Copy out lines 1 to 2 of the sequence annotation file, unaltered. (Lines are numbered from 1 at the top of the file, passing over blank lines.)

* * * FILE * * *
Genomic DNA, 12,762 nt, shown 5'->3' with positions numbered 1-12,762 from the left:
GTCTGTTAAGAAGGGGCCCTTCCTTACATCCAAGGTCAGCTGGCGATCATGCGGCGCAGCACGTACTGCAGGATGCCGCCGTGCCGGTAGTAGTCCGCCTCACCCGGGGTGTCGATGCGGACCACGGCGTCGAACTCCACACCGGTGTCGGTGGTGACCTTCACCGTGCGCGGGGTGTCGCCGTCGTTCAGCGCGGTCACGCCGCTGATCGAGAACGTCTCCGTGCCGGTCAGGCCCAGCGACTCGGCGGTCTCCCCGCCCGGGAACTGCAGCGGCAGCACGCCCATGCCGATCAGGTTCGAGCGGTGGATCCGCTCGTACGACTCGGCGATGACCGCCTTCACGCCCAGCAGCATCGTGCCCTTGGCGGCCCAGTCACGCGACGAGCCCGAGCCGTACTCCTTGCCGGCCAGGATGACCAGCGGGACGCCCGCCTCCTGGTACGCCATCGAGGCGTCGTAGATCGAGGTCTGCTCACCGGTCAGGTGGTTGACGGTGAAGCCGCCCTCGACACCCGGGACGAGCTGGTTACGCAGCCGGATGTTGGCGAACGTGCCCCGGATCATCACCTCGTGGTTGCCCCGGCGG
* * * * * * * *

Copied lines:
Genomic DNA, 12,762 nt, shown 5'->3' with positions numbered 1-12,762 from the left:
GTCTGTTAAGAAGGGGCCCTTCCTTACATCCAAGGTCAGCTGGCGATCATGCGGCGCAGCACGTACTGCAGGATGCCGCCGTGCCGGTAGTAGTCCGCCTCACCCGGGGTGTCGATGCGGACCACGGCGTCGAACTCCACACCGGTGTCGGTGGTGACCTTCACCGTGCGCGGGGTGTCGCCGTCGTTCAGCGCGGTCACGCCGCTGATCGAGAACGTCTCCGTGCCGGTCAGGCCCAGCGACTCGGCGGTCTCCCCGCCCGGGAACTGCAGCGGCAGCACGCCCATGCCGATCAGGTTCGAGCGGTGGATCCGCTCGTACGACTCGGCGATGACCGCCTTCACGCCCAGCAGCATCGTGCCCTTGGCGGCCCAGTCACGCGACGAGCCCGAGCCGTACTCCTTGCCGGCCAGGATGACCAGCGGGACGCCCGCCTCCTGGTACGCCATCGAGGCGTCGTAGATCGAGGTCTGCTCACCGGTCAGGTGGTTGACGGTGAAGCCGCCCTCGACACCCGGGACGAGCTGGTTACGCAGCCGGATGTTGGCGAACGTGCCCCGGATCATCACCTCGTGGTTGCCCCGGCGG